Look 50 arcminutes southwest to mag. +3.8 Sigma (σ) Orionis. Head 31 arcminutes east-southeast of Sigma to mag. +6.2 HIP 26713, then mag. +6.4 HIP 26820 16 arcminutes further east still. IC 434 appears as a linear curtain of nebulosity, its brighter and straighter edge running from Alnitak to a point between HIP 26713 and 26820.

It is hard to see so dark skies, an aperture over 250mm, and a hydrogen-beta filter are recommended. Identify mag. +7.5 HIP 26756 using our chart and try to see the small dark notch interrupting IC 434’s curtain. If you see this, well done – you’ve found the Horsehead Nebula!


NGC 2023

NGC 2023, by Warren Keller (USA)

The Horsehead can be tough even with a large telescope. Thankfully, our next target is easier. Look 10 arcminutes east-northeast of HIP 26756 (see target 4) to locate mag. +7.8 HIP 26716. You’re now looking at the heart of NGC 2023.

The nebulosity may not be obvious at first as it looks like a smooth, misty glow around HIP 26716. A small scope shows this well. Looking carefully it should be possible to see that it extends further east than west. A large telescope shows details, with darker patches breaking the nebula’s smoothness.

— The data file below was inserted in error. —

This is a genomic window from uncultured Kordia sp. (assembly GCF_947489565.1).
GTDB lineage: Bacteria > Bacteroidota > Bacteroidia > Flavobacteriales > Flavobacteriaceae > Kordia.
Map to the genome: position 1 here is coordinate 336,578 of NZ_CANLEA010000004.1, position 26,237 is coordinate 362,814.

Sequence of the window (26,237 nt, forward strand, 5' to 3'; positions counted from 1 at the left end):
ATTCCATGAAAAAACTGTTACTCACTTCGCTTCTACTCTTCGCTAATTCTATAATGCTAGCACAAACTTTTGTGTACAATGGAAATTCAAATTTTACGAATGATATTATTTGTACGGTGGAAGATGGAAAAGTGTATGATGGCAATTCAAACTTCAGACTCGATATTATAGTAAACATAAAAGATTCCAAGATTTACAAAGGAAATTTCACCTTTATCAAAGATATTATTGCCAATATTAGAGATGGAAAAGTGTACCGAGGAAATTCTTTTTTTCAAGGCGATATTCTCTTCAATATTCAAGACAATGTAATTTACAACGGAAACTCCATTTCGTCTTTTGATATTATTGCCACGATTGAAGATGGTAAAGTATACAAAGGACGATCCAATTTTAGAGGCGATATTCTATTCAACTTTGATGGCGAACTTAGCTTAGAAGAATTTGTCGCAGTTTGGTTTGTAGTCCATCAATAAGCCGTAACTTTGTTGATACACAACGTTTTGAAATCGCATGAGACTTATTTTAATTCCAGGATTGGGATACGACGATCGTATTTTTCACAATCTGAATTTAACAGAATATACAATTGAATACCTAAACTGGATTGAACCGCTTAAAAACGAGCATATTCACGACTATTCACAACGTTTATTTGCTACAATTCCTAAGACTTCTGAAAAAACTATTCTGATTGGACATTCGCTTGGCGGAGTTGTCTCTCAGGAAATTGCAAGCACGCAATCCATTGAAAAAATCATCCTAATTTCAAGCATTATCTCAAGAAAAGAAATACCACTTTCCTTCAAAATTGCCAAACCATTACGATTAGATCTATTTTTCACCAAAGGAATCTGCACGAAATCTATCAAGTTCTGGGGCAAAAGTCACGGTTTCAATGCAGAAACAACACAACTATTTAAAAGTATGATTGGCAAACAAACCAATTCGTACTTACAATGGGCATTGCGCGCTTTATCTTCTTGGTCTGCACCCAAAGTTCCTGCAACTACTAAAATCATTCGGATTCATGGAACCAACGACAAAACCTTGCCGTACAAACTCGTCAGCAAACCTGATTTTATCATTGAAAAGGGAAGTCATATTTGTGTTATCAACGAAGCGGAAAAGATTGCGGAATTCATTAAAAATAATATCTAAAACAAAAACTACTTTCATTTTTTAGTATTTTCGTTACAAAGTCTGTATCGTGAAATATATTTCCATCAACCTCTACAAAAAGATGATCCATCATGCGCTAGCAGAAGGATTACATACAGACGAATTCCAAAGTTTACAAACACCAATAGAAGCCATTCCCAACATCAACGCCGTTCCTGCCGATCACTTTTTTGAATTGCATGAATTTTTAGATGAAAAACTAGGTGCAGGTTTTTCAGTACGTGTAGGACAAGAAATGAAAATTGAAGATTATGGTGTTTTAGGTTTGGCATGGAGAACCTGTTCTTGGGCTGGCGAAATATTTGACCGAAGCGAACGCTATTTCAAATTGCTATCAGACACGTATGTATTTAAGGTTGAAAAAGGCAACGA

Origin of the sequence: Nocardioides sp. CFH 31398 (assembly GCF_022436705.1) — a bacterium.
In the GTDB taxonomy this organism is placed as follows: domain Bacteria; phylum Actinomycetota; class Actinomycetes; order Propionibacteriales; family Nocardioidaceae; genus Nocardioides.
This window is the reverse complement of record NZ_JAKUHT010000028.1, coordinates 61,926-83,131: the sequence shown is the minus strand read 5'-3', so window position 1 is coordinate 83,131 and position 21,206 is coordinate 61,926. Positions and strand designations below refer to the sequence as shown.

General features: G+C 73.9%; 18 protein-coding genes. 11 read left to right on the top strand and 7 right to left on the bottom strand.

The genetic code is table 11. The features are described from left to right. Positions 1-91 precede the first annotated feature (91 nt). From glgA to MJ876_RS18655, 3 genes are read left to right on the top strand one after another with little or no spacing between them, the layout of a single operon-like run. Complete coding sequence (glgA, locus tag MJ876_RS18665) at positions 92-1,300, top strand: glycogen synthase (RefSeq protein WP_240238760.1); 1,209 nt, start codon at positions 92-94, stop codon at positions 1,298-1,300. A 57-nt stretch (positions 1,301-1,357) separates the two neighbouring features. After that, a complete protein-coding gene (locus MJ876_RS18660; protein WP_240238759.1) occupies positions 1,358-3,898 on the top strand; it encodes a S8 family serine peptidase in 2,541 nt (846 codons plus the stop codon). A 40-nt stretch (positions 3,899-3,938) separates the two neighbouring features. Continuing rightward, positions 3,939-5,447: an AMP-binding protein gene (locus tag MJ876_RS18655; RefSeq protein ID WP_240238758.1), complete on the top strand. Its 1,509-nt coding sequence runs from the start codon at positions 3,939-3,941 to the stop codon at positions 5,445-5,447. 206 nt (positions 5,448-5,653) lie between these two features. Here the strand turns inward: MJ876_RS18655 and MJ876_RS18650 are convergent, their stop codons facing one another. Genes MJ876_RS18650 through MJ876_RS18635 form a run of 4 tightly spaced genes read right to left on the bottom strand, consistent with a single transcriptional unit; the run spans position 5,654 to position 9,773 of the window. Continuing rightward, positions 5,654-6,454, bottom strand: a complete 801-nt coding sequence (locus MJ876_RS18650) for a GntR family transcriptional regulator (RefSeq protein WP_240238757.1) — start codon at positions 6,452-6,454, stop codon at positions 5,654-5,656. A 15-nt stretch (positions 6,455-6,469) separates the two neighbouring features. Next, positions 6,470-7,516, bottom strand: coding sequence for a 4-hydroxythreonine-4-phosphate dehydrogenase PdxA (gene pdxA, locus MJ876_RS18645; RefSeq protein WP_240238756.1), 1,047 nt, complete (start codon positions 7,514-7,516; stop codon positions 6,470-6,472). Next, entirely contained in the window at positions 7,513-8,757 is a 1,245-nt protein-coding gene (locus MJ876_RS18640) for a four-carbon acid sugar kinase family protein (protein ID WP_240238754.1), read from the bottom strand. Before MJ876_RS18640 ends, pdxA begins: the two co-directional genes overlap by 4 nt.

NGC 2024

NGC2024 Flame Nebula by Mark Griffith, Swindon, Wiltshire, UK. Equipment: Celestron C11 SCT, Skywatcher NEQ6 Pro mount, Canon Eos 1100d self-modified, Astronomik CLS CCD clip filter.
NGC2024 Flame Nebula by Mark Griffith, Swindon, Wiltshire, UK.

Our final target is simple to locate and relatively bright at mag. +10.0, but if this sounds like an easy end to the tour, think again. NGC 2024 sits 15 arcminutes east-northeast of Alnitak, whose light makes the nebula hard to see.

A 150mm scope reveals a large 11-arcminute patch crossed by a 3-arcminute-wide dark lane running southeast to north, curving northeast at the last minute. Larger instruments should hint at more dark tendrils emanating from the central lane like a candle flame. This is NGC 2024, the Flame Nebula.


This guide originally appeared in the February 2023 issue of BBC Sky at Night Magazine.


Pete Lawrence, astronomer and BBC The Sky at Night presenter.
Pete LawrenceAstronomer and presenter

Pete Lawrence is an experienced astronomer and astrophotographer, and a presenter on BBC's The Sky at Night.